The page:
To Comply or Not: How Public Leaders’ Gender and Communication Style Impact COVID-19 Public Rule Compliance Intent
Professor Sebawit Bishu, University of Washington, Seattle
Thursday, September 28, 2023, 2:00pm-3:30pm, HTB 208
Effective communication of policy directions to the public in times of crisis is essential. However, the effect of public leaders’ gender on intentions to comply with rules has not been explored in the public administration literature. This paper investigates whether the governor’s gender and communication style influence intentions to comply with rules during the COVID-19 pandemic. Using an online, vignette-based survey experiment conducted with a representative U.S. sample (n=1,243), the survey results indicated that exposure to a female governor reduced respondents’ favorable intentions toward rule compliance. Yet, female governors’ adoption of an agentic communication style mitigated this negative effect. In contrast, for male governors rule compliance intent was the highest when they used a communal communication style. In light of the findings, public leaders, such as governors, need to be cognizant of how their gender, combined with their communication styles, can influence diverse publics’ compliance with policy mandates.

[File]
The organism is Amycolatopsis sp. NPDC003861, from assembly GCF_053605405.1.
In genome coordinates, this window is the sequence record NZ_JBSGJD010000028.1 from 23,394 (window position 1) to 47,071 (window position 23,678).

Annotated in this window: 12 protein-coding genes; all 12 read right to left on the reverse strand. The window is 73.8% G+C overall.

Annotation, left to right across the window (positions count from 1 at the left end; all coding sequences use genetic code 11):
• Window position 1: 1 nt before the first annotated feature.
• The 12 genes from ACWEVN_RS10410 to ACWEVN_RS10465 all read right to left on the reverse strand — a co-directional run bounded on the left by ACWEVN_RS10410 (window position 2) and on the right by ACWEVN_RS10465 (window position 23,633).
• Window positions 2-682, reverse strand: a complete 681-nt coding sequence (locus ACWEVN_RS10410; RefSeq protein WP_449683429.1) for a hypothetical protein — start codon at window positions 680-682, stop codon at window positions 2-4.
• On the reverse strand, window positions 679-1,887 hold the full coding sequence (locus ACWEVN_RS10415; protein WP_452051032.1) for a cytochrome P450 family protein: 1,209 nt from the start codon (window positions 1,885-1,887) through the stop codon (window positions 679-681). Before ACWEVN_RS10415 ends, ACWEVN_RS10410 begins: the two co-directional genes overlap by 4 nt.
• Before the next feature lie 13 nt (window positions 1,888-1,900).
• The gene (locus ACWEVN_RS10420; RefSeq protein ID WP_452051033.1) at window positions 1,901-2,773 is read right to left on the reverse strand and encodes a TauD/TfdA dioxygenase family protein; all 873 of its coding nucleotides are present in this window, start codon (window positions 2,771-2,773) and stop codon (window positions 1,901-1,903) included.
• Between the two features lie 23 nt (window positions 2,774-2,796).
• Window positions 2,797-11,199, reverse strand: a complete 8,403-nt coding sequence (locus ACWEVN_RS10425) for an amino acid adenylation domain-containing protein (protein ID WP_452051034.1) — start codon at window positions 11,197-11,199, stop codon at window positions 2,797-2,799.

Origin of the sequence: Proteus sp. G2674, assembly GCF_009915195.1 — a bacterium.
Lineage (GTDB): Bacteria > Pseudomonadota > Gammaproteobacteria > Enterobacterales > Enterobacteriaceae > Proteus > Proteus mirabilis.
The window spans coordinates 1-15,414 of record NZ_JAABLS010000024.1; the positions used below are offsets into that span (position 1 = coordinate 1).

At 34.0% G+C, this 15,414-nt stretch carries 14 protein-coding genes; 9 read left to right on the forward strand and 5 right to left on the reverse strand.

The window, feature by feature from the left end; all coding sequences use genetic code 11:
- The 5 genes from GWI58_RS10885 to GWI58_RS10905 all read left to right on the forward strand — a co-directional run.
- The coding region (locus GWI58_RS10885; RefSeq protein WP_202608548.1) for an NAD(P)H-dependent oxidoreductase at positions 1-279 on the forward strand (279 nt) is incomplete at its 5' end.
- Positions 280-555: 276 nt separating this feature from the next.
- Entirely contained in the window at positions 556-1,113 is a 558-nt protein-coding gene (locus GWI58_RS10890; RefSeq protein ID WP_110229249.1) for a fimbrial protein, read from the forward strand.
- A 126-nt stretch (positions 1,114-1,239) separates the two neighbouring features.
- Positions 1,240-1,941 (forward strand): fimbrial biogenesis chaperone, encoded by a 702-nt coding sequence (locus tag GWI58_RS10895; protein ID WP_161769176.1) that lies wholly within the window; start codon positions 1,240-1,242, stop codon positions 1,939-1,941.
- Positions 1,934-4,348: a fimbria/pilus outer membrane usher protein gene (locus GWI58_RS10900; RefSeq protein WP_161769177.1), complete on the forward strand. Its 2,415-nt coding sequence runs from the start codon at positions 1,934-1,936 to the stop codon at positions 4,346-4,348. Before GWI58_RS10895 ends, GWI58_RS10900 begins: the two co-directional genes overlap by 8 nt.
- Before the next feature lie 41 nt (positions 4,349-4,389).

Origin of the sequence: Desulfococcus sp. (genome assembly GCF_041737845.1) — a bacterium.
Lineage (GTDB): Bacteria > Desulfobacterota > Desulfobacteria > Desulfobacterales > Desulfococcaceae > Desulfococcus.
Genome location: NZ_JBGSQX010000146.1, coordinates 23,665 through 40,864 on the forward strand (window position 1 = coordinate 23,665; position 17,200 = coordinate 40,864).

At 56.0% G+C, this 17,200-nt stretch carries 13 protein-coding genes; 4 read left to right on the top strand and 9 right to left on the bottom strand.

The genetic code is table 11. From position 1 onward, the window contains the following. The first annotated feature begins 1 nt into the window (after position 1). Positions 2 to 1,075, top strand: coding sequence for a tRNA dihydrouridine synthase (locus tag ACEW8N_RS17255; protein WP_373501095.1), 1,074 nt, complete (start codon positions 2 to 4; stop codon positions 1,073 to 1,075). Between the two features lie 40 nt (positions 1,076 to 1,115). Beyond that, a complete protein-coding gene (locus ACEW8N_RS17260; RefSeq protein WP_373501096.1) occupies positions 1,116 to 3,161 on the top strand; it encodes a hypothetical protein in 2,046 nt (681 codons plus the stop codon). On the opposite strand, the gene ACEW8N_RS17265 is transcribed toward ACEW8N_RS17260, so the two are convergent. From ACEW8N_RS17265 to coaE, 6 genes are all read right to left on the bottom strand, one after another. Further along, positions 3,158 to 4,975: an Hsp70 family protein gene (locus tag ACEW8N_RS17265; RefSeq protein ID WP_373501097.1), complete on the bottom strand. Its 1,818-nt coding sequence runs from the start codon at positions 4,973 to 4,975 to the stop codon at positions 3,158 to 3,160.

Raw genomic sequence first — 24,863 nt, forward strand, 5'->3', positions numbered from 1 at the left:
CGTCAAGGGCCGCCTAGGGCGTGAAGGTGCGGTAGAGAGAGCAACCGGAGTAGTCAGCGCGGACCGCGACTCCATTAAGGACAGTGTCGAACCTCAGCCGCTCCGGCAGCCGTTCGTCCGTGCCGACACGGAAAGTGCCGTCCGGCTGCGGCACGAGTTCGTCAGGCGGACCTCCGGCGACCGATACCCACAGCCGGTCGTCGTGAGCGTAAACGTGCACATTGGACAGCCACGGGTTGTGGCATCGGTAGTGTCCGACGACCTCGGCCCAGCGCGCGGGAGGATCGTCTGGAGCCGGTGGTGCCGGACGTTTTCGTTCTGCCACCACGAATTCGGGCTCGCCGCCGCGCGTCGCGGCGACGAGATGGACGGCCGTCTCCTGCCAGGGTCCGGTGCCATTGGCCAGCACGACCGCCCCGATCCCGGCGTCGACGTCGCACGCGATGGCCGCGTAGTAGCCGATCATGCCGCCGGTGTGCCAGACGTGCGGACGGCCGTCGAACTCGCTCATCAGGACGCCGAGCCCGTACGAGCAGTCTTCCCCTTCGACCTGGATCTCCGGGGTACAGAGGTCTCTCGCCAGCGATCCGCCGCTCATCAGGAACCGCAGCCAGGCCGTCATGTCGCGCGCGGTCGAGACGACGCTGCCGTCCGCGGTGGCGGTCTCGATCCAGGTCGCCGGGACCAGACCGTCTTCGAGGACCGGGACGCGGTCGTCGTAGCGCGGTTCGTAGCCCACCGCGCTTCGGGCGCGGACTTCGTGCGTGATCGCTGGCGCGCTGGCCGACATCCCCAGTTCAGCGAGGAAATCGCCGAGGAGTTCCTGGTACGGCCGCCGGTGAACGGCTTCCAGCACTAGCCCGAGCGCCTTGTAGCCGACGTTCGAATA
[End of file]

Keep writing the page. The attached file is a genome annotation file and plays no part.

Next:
Sebawit G. Bishu, is an Assistant Professor of Public Management at the Evans School of Public Policy and Governance at the University of Washington, Seattle. Her scholarly work explores gender and race relations in public organizations, focusing on leadership, street-level bureaucracy, identity, and organizational behavior. Bishu applies her research within the context of human service organizations and local governments within the United States and Sub-Saharan Africa.
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